Travelers Figure Out How to Complain About Flights, and Airline Complaints Soar
If you were annoyed that your last flight was late and the airline lost your luggage, you're not alone: More fliers are complaining to the government about their air travel experience.
The Department of Transportation received more than 20,000 complaints from travelers against airlines last year—up 15,539 in 2014. In December 2015 alone, the DOT fielded 1,565 customer complaints, a nearly 47% increase from the same time a year ago.
American and United Airlines received the most complaints overall—3,983 and 2,721, respectively—last year. This isn't particularly surprising given the sheer size of these airlines' operations. What's truly alarming is that budget carrier Spirit Airlines, which transports a tiny fraction of the passengers flown by the bigger carriers, was not far behind the larger airlines in terms of complaints, logging more than 2,000 grievances in 2015.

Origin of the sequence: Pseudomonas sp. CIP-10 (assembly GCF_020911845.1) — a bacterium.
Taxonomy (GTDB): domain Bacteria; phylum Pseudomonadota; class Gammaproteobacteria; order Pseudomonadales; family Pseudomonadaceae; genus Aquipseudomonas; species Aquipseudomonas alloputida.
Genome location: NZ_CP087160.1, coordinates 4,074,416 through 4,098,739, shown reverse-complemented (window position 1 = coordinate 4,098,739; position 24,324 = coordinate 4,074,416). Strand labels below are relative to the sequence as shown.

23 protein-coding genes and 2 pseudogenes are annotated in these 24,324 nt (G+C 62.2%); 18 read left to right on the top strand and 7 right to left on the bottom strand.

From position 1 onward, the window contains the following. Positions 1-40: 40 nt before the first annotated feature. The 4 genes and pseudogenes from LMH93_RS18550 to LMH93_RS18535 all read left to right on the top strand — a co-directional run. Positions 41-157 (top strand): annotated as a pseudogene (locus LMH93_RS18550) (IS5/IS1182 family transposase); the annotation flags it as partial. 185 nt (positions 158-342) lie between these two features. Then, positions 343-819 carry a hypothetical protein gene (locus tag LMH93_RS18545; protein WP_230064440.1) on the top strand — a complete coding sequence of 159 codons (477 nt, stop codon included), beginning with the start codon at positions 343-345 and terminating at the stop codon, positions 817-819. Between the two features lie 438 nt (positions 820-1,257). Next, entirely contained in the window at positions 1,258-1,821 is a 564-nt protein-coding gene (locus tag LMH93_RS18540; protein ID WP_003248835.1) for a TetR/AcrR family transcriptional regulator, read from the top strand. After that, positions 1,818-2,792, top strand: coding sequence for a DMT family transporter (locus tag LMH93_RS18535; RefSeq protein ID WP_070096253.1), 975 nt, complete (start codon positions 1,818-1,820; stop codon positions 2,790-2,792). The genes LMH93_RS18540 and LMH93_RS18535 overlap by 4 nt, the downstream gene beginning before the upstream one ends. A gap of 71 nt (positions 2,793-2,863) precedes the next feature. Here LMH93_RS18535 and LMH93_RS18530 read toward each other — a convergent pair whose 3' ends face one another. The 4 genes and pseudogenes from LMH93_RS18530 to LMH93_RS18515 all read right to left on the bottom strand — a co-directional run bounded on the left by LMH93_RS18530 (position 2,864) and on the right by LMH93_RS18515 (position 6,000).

Most travelers griped about delayed or cancelled flights, as well as lost or damaged luggage. Puzzlingly, however, government data shows that airlines have improved their on-time performance and lost fewer bags over the past year at the same time complaints are on the rise.
So what's causing the spike? It might be because consumers are only recently becoming aware that they can file complaints against airlines with the government. Right now, it's often difficult to find out how to do so from airline websites and customer service representatives, according to NPR.
But that could soon change, if legislation passes that would require airlines to post the consumer complaint hotline—as well as a link to the DOT's complaint website—in a prominent place on their sites. The provision was added to the Federal Aviation Administration funding bill that passed the House Transportation committee.
If you have a bone to pick about your last flight, visit the DOT's consumer complaint site or call 202-366-2220.